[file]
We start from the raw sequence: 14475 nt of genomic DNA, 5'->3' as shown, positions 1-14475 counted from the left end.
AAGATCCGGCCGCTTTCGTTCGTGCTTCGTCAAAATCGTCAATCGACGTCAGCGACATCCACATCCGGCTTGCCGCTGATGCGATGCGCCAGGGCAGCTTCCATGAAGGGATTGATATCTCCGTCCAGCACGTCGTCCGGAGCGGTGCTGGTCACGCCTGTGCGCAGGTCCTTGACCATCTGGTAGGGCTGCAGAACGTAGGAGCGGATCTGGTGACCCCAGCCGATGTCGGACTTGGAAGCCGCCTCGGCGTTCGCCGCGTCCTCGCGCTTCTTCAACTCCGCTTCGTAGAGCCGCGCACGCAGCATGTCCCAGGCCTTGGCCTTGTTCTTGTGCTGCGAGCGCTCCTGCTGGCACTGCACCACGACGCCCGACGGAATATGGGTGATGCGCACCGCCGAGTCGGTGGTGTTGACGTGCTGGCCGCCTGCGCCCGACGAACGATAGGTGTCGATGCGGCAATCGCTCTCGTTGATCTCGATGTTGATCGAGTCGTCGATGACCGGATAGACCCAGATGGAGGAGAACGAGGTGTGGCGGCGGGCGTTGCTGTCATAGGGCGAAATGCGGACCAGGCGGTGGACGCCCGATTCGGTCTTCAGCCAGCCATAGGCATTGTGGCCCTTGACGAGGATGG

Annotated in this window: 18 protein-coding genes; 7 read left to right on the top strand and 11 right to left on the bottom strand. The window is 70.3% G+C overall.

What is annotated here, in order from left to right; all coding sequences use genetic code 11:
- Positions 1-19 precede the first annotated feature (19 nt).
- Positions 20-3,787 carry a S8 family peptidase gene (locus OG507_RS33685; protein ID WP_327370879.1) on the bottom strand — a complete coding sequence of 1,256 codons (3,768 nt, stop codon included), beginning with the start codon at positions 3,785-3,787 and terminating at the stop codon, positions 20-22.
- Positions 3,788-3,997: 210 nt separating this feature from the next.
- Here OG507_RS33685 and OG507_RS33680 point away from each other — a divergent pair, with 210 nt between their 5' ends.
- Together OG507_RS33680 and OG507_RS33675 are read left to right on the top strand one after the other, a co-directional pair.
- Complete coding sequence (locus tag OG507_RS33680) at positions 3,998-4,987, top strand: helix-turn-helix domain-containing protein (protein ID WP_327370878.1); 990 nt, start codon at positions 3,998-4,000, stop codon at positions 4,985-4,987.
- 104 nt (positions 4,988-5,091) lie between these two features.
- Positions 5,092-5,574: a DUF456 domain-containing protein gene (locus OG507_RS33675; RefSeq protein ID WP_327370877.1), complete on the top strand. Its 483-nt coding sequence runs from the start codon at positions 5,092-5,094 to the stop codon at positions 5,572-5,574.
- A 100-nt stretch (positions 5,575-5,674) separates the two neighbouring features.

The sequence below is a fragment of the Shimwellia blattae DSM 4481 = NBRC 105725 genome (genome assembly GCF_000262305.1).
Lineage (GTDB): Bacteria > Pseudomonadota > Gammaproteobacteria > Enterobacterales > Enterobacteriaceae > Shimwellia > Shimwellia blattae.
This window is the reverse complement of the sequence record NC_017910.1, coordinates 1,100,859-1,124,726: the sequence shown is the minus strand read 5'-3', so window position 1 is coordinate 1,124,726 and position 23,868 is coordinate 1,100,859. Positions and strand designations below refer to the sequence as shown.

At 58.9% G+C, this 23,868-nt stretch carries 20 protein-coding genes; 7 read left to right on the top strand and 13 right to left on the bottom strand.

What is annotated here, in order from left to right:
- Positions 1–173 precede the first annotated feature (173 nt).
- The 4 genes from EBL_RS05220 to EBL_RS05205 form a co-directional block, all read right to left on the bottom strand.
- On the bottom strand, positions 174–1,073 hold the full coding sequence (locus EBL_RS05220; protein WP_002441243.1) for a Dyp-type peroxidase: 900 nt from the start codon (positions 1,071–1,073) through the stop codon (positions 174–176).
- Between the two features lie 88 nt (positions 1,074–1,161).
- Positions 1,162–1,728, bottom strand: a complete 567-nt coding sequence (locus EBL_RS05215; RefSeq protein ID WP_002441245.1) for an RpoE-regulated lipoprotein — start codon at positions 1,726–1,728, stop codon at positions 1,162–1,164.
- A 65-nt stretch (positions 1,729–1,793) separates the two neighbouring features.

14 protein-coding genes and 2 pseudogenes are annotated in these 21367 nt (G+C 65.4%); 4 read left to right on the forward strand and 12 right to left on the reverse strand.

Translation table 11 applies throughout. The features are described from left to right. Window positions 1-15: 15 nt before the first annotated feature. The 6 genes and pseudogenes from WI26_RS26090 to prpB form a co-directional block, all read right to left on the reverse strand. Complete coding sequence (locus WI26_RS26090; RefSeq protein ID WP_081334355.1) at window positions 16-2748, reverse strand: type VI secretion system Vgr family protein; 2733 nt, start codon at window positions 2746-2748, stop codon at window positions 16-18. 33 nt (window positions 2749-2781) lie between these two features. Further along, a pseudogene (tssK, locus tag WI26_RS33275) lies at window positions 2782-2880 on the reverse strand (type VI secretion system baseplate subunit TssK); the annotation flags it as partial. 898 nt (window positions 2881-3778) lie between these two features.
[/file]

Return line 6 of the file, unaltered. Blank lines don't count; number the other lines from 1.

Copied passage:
- Positions 20-3,787 carry a S8 family peptidase gene (locus OG507_RS33685; protein ID WP_327370879.1) on the bottom strand — a complete coding sequence of 1,256 codons (3,768 nt, stop codon included), beginning with the start codon at positions 3,785-3,787 and terminating at the stop codon, positions 20-22.